Astoria, or, anecdotes of an enterprise beyond the Rocky Mountains eBook

This eBook from the Gutenberg Project consists of approximately 479 pages of information about Astoria, or, anecdotes of an enterprise beyond the Rocky Mountains.

He always insisted, however, that he made the best bargain for Mr. Astor that circumstances would permit; the frigate being hourly expected, in which case the whole property of that gentleman would be liable to capture.  That the return of Mr. Hunt was problematical; the frigate intending to cruise along the coast for two years, and clear it of all American vessels.  He moreover averred, and M’Tavish corroborated his averment by certificate, that he proposed an arrangement to that gentleman, by which the furs were to be sent to Canton, and sold there at Mr. Astor’s risk, and for his account; but the proposition was not acceded to.

Notwithstanding all his representations, several of the persons present at the transaction, and acquainted with the whole course of the affair, and among the number Mr. M’Kenzie himself, his occasional coadjutor, remained firm in the belief that he had acted a hollow part.  Neither did he succeed in exculpating himself to Mr. Astor; that gentleman declaring, in a letter written some time afterwards, to Mr. Hunt, that he considered the property virtually given away.  “Had our place and our property,” he adds, “been fairly captured, I should have preferred it; I should not feel as if I were disgraced.”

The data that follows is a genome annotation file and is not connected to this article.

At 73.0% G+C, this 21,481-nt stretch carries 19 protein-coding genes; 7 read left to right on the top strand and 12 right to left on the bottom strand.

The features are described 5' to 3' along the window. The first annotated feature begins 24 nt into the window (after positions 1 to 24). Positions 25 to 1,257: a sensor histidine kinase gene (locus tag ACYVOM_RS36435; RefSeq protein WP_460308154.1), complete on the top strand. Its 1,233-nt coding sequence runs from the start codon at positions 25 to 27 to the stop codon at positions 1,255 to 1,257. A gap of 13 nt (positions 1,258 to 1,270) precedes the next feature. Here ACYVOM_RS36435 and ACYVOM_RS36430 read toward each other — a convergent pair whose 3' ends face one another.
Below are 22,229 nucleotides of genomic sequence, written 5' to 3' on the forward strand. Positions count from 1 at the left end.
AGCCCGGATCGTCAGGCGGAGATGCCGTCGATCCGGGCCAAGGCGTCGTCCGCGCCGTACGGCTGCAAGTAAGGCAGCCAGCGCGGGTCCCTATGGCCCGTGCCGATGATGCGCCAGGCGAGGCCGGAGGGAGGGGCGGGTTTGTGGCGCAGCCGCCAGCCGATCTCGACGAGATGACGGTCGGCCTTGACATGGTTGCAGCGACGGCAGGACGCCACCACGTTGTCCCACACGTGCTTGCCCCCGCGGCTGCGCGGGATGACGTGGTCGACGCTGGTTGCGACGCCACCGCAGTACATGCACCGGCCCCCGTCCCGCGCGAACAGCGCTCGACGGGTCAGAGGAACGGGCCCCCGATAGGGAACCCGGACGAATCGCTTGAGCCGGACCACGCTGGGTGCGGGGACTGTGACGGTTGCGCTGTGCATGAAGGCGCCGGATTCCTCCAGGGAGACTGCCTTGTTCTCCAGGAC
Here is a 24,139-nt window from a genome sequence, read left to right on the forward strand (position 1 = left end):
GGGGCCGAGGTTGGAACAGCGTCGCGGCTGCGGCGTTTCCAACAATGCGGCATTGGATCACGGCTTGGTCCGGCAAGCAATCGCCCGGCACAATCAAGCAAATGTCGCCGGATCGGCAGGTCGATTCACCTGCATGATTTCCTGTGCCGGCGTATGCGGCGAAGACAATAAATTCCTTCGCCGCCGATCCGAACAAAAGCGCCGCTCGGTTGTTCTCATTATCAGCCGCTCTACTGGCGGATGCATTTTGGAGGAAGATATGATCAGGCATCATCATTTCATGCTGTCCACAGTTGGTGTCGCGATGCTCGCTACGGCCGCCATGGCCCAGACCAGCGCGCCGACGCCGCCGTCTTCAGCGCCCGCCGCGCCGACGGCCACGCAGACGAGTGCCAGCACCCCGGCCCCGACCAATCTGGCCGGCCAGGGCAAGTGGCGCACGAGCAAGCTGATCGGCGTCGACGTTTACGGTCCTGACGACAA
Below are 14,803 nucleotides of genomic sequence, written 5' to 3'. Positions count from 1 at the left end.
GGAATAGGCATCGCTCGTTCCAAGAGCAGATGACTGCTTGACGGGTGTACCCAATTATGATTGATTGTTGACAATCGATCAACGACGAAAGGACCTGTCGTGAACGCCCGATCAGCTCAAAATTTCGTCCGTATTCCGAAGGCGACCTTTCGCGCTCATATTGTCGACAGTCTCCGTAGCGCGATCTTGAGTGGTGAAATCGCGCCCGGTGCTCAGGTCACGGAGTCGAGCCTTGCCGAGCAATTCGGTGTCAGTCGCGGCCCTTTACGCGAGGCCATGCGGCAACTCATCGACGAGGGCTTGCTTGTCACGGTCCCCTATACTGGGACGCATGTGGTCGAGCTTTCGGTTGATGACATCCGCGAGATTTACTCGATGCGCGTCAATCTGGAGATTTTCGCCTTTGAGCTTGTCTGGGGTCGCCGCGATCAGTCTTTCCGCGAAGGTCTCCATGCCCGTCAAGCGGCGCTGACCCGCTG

All these may be unmerited suspicions; but it certainly is a circumstance strongly corroborative of them, that Mr. M’Dougal, shortly after concluding this agreement, became a member of the Northwest Company, and received a share productive of a handsome income.

* Not quite $40,000 were allowed for furs worth upwards of $100,000.  Beaver was valued at two dollars per skin, though worth five dollars.  Land otter at fifty cents, though worth five dollars.  Sea-otter at twelve dollars, worth from forty- five to sixty dollars; and for several kinds of furs nothing was allowed.  Moreover, the goods and merchandise for the Indian trade ought to have brought three times the amount for which they were sold.

The following estimate has been made of the articles on hand, and the prices: 

     17,705 lbs. beaver parchment, valued at $2.00 worth $5.00
     465 old coat beaver, valued at 1.66 worth 3.50

     907 land otter, valued at.50 worth 5.00
     68 sea-otter, valued at 12.00 worth 45 to 60.00
     30 sea-otter, valued at 5.00 worth 25.00

Nothing was allowed for 179 mink skins, worth each.40 22 raccoon, worth each.40 28 lynx, worth each 2.00 18 fox, worth each 1.00 106 fox, worth each 1.50 71 black bear, worth each 4.00 16 grizzly bear, worth each 10.00

CHAPTER LX.

Arrival of a Strange Sail.—­Agitation at Astoria.—­Warlike Offer of Comcomly.—­Astoria Taken Possession of by the British.—­Indignation of Comcomly at the Conduct of His Son- in-Law.

On the morning of the 30th of November, a sail was descried doubling Cape Disappointment.  It came to anchor in Baker’s Bay, and proved to be a ship of war.  Of what nation? was now the anxious inquiry.  If English, why did it come alone? where was the merchant vessel that was to have accompanied it?  If American, what was to become of the newly acquired possession of the Northwest Company?

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